The meaning and use of “ob”

Ariel wonders ob he loves herHello everyone,

and welcome you to our Word of the Day. This time, we will take a closer look at the meaning of

ob

 

A lot German learners think of ob as if. But it’s not that simple.
If has three possible translations in German: wenn, falls and ob and ob is totally different from the first two.
Now you might be like “But people will still be able to understand me, when I make a mistake there, right?”
Well, no.
“Oh you just say that to sound really serious. It can’t be that different.”
Well, it is. If you say ob instead of wenn, you are saying something entirely different and it might sound really, really strange.
How strange?
Well… like this:

“I’d be really happy whether you come to my party.”

And this example doesn’t only show us how strange it is to mix up wenn and ob, it also shows us the solution :)
“So… you’re saying, ob means whether?
Yup…

That’s it. Ob is if ONLY if if can be replaced by whether.
And if your mother tongue is not English and you’re not sure about whether, you can try this “hack” instead:

Add “or not” to your sentence. If it makes sense, it is ob, if not, it’s not.

Let’s try it.
Here are some pro-ob examples.

And here are some no-ob examples.

Here, you cannot replace if with whether and you cannot add “or not”.  I mean… you can. It’s a free country. But it wouldn’t make sense.

The reason is that ob and whether are basically yes or no questions phrased in an indirect way.

  • Do I have time, yes or no?”
    I don’t know, if/whether I have time.

If does have that function, as well, but if ALSO can express the idea of in case or as soon as. Which is completely different.

Cool, so if is only translated to ob if it can be replaced by whet… oooooh noooo, not now… my red exception phone is ringing again. Just a second….
“Hey John, man I am REALLY trying to make a point here, what’s it this time… oh… oh god… that is soooo an exception… man sometimes this language really sucks balls… yeah… thanks a lot man. Good job on spottin’ this one… yeah later man. Bye.”
Soooo… uhm… turns out that there is an example where if translates to ob despite not being replaceable by whether. And this example is: as if.

In the first example, you could also use wenn but the second one is als ob only.
Now let me try to summarize everything we’ve learned so far in the most confusing way possible:

If you want to translate as if, if translates to ob, if you want to translate any other if, it will only be ob if if can be replaced by whether. #german#sucks.

Hell yeah, that’s how teaching works in 2019 :).
Seriously though, I hope you got an idea of how to make the decision. Either try whether or try adding “or not” at the end.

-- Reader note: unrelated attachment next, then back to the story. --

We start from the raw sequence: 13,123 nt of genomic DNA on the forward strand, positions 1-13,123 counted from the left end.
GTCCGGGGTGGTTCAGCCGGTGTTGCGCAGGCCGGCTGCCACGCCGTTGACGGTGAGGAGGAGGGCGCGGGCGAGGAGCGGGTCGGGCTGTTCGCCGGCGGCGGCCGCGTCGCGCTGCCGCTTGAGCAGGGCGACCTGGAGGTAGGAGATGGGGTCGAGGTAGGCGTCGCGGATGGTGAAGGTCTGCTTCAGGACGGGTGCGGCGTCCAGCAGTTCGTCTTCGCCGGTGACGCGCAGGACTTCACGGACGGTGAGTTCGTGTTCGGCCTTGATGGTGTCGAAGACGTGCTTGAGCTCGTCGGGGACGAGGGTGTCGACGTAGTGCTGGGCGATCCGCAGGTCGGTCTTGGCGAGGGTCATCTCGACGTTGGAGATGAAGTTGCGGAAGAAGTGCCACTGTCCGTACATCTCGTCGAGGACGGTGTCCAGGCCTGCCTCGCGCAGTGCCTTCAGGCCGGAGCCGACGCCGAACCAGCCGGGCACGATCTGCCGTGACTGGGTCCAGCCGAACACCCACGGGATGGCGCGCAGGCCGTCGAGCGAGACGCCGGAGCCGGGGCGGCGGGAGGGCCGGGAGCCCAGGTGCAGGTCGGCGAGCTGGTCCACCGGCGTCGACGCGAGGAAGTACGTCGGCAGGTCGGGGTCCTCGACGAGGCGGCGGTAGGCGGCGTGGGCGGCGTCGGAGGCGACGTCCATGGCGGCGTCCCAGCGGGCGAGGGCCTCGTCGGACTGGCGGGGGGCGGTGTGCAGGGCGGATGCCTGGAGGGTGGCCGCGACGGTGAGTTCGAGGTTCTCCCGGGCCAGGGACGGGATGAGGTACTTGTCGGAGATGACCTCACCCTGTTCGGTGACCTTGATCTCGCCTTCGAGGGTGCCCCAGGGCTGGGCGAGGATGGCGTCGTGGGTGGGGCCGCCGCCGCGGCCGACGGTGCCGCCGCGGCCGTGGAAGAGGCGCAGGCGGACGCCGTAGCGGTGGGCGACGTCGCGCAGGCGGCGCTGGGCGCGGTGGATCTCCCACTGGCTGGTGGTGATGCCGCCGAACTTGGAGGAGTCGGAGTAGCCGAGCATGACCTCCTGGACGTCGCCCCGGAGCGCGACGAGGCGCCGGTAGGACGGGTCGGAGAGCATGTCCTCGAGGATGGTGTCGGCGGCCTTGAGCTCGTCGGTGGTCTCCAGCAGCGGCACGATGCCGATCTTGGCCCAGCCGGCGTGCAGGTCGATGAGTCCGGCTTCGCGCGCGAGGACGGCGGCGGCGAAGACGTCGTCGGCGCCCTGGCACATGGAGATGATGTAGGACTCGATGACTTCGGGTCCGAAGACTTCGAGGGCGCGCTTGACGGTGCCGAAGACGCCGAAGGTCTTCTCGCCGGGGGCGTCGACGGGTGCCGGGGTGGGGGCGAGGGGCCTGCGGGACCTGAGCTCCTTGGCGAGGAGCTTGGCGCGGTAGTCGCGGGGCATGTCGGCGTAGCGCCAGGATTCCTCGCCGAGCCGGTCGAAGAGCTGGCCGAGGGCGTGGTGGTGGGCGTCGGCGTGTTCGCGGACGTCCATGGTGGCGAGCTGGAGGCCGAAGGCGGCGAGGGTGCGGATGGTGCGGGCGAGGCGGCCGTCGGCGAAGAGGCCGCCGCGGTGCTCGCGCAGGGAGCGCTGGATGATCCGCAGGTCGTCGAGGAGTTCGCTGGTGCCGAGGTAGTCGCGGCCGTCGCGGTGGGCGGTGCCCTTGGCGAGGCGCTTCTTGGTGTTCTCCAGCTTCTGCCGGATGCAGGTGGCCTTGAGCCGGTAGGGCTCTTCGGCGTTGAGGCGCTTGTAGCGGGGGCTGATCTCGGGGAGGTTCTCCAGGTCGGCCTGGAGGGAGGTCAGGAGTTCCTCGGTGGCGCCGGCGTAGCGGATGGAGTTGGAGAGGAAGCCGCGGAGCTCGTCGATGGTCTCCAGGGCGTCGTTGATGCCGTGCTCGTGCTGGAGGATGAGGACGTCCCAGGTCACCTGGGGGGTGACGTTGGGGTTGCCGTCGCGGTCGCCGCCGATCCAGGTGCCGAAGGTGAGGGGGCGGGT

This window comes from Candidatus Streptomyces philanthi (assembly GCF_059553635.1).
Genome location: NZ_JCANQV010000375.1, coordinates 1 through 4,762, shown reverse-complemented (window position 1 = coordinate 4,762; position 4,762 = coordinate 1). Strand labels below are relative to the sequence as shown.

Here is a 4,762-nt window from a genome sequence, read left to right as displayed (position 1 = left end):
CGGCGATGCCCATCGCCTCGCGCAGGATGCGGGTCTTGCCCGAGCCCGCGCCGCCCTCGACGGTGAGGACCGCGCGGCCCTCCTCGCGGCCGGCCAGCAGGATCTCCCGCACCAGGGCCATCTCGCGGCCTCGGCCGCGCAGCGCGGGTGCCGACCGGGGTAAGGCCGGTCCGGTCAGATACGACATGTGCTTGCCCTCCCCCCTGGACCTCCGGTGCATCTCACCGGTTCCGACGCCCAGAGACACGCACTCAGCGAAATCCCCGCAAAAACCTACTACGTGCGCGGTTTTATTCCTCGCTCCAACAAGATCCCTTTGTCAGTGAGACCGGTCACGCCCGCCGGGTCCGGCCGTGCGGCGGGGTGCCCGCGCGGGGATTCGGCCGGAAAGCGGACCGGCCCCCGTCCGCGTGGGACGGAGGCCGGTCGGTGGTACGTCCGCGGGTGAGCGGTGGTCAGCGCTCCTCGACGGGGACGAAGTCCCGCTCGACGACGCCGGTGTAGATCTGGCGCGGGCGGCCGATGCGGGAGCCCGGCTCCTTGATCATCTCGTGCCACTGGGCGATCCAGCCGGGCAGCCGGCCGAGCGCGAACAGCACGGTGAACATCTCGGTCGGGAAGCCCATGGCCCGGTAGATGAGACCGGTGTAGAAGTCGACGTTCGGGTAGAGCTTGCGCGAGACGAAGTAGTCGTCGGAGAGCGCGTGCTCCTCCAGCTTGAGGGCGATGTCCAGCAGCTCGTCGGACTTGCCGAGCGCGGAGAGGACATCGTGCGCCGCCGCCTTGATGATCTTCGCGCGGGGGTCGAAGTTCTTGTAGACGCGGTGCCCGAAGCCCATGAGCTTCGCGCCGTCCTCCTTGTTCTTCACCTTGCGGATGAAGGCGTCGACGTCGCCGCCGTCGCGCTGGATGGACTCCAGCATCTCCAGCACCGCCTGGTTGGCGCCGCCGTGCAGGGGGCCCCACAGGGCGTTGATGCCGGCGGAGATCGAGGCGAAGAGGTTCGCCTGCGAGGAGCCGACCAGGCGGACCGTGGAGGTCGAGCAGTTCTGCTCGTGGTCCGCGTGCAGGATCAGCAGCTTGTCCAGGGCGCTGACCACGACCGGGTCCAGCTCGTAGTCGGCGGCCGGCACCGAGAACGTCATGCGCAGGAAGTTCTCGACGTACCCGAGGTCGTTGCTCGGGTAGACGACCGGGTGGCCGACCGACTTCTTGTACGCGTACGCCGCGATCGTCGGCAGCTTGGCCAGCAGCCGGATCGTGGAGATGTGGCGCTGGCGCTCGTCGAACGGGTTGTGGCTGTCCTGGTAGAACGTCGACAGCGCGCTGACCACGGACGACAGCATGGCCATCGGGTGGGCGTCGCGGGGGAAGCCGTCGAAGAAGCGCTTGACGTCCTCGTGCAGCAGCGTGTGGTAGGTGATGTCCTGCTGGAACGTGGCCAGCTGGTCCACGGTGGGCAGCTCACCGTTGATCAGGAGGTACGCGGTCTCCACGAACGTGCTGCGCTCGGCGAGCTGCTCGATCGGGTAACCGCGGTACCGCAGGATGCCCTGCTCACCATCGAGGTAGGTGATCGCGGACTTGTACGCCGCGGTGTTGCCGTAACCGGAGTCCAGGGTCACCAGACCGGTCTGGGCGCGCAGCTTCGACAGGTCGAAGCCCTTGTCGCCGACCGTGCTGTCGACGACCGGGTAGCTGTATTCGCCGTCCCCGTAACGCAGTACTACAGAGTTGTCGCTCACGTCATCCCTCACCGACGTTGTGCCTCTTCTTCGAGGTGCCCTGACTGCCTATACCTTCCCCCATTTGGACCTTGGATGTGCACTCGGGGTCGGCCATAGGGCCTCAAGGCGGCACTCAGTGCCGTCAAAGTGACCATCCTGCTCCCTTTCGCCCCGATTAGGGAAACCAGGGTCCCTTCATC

Now, ob has a couple of other uses but before we look them, there’s one last thing  I want to mention real quick, because it can boost your idiomatic-level.  German ob is a little more independent than the English whether in that it can stand alone… sort of.

  • Ob er mich liebt?”

This is proper German, it even sounds a bit poetic and means something like “I wonder whether he loves me.”. In German you can skip the “I wonder”-part  because the ob makes it clear that this is a yes or no-question you have.

other uses of ob

The first “side-job” of ob is something you probably won’t ever need actively. But you might see it in a newspaper or a novel and if you don’t know about it, you’re bound to spend a days trying to figure out what the hell that sentence means.

This ob here is not whether, although there is some weather in the sentence… nothing? Not even a giggle. Tough audience today… Anyway, this ob means due to or because of.

  • Due to strong rain the soccer match was canceled.

If you want to actively use this ob, you need to have your Genitive case down because here you need it… it is des Regens and not dem Regen or den Regen.
If you don’t feel secure about your Genitive, then stick with wegen because you can use Dative. Yup, I just said that, dear textbooks :).
Wegen can be used with either case, at least in spoken language. The soccer-example would be:

Cool.
Now, the other usage of ob isn’t really a meaning in itself. It is a fixed expression that doesn’t really tie in with what we’ve learned about ob

Technically, this means the same as of course but depending on the situation and the intonation it can mean anything from “Hell yeah, you bet.” to “But you did, stop bs-ing.'”.

And that’s it. This was our look at the meaning and usage of ob.
And if (no-ob)  someone asks you now if (pro-ob) you can explain the meaning of ob, you proudly answer.

Und ob! :)

Leave me a comment if you have questions. I hope you liked it and see you next time.

By the way, this is a general problem with the possible translations of the words when and if – German offers you wenn, falls, ob, als and wann and you really need to understand what they all mean that’s why there’s an article for each of them. And after reading all the articles, you will be really really tired. Awesome, right?